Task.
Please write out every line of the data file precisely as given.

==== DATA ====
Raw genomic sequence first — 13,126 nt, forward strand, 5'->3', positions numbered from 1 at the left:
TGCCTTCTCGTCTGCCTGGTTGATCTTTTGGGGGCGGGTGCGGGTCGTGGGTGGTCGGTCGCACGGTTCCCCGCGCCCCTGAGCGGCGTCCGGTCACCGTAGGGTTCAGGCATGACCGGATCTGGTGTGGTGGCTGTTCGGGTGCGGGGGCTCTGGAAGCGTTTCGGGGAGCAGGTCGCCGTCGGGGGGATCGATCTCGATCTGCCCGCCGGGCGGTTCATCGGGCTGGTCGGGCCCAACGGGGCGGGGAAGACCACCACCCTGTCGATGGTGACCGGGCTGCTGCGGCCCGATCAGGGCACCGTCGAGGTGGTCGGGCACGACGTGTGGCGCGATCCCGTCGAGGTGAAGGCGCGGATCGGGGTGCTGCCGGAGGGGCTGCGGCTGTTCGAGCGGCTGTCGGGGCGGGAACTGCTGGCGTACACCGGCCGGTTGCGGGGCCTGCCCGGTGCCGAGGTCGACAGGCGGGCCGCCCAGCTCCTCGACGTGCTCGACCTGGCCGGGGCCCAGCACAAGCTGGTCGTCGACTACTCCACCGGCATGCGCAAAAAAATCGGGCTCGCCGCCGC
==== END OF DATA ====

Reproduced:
Raw genomic sequence first — 13,126 nt, forward strand, 5'->3', positions numbered from 1 at the left:
TGCCTTCTCGTCTGCCTGGTTGATCTTTTGGGGGCGGGTGCGGGTCGTGGGTGGTCGGTCGCACGGTTCCCCGCGCCCCTGAGCGGCGTCCGGTCACCGTAGGGTTCAGGCATGACCGGATCTGGTGTGGTGGCTGTTCGGGTGCGGGGGCTCTGGAAGCGTTTCGGGGAGCAGGTCGCCGTCGGGGGGATCGATCTCGATCTGCCCGCCGGGCGGTTCATCGGGCTGGTCGGGCCCAACGGGGCGGGGAAGACCACCACCCTGTCGATGGTGACCGGGCTGCTGCGGCCCGATCAGGGCACCGTCGAGGTGGTCGGGCACGACGTGTGGCGCGATCCCGTCGAGGTGAAGGCGCGGATCGGGGTGCTGCCGGAGGGGCTGCGGCTGTTCGAGCGGCTGTCGGGGCGGGAACTGCTGGCGTACACCGGCCGGTTGCGGGGCCTGCCCGGTGCCGAGGTCGACAGGCGGGCCGCCCAGCTCCTCGACGTGCTCGACCTGGCCGGGGCCCAGCACAAGCTGGTCGTCGACTACTCCACCGGCATGCGCAAAAAAATCGGGCTCGCCGCCGC